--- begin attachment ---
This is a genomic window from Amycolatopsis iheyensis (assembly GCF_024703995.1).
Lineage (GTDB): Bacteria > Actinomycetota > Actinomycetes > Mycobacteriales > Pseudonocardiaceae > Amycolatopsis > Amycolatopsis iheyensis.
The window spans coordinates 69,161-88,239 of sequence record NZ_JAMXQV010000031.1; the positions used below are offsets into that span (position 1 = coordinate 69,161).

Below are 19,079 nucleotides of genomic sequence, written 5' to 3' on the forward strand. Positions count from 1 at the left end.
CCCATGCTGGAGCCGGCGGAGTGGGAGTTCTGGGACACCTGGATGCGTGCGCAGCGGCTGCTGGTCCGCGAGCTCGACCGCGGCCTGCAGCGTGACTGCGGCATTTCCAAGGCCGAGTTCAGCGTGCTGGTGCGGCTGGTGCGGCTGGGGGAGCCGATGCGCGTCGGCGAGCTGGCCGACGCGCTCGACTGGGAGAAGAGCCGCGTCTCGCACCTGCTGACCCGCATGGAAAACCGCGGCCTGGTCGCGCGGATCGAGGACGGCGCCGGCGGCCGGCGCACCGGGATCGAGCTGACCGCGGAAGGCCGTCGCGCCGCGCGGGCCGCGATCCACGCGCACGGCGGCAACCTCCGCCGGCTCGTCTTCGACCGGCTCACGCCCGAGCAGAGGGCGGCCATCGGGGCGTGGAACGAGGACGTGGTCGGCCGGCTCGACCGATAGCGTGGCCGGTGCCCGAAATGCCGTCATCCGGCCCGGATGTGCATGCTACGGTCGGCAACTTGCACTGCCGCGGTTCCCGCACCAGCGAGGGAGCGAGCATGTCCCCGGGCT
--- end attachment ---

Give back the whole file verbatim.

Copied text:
This is a genomic window from Amycolatopsis iheyensis (assembly GCF_024703995.1).
Lineage (GTDB): Bacteria > Actinomycetota > Actinomycetes > Mycobacteriales > Pseudonocardiaceae > Amycolatopsis > Amycolatopsis iheyensis.
The window spans coordinates 69,161-88,239 of sequence record NZ_JAMXQV010000031.1; the positions used below are offsets into that span (position 1 = coordinate 69,161).

Below are 19,079 nucleotides of genomic sequence, written 5' to 3' on the forward strand. Positions count from 1 at the left end.
CCCATGCTGGAGCCGGCGGAGTGGGAGTTCTGGGACACCTGGATGCGTGCGCAGCGGCTGCTGGTCCGCGAGCTCGACCGCGGCCTGCAGCGTGACTGCGGCATTTCCAAGGCCGAGTTCAGCGTGCTGGTGCGGCTGGTGCGGCTGGGGGAGCCGATGCGCGTCGGCGAGCTGGCCGACGCGCTCGACTGGGAGAAGAGCCGCGTCTCGCACCTGCTGACCCGCATGGAAAACCGCGGCCTGGTCGCGCGGATCGAGGACGGCGCCGGCGGCCGGCGCACCGGGATCGAGCTGACCGCGGAAGGCCGTCGCGCCGCGCGGGCCGCGATCCACGCGCACGGCGGCAACCTCCGCCGGCTCGTCTTCGACCGGCTCACGCCCGAGCAGAGGGCGGCCATCGGGGCGTGGAACGAGGACGTGGTCGGCCGGCTCGACCGATAGCGTGGCCGGTGCCCGAAATGCCGTCATCCGGCCCGGATGTGCATGCTACGGTCGGCAACTTGCACTGCCGCGGTTCCCGCACCAGCGAGGGAGCGAGCATGTCCCCGGGCT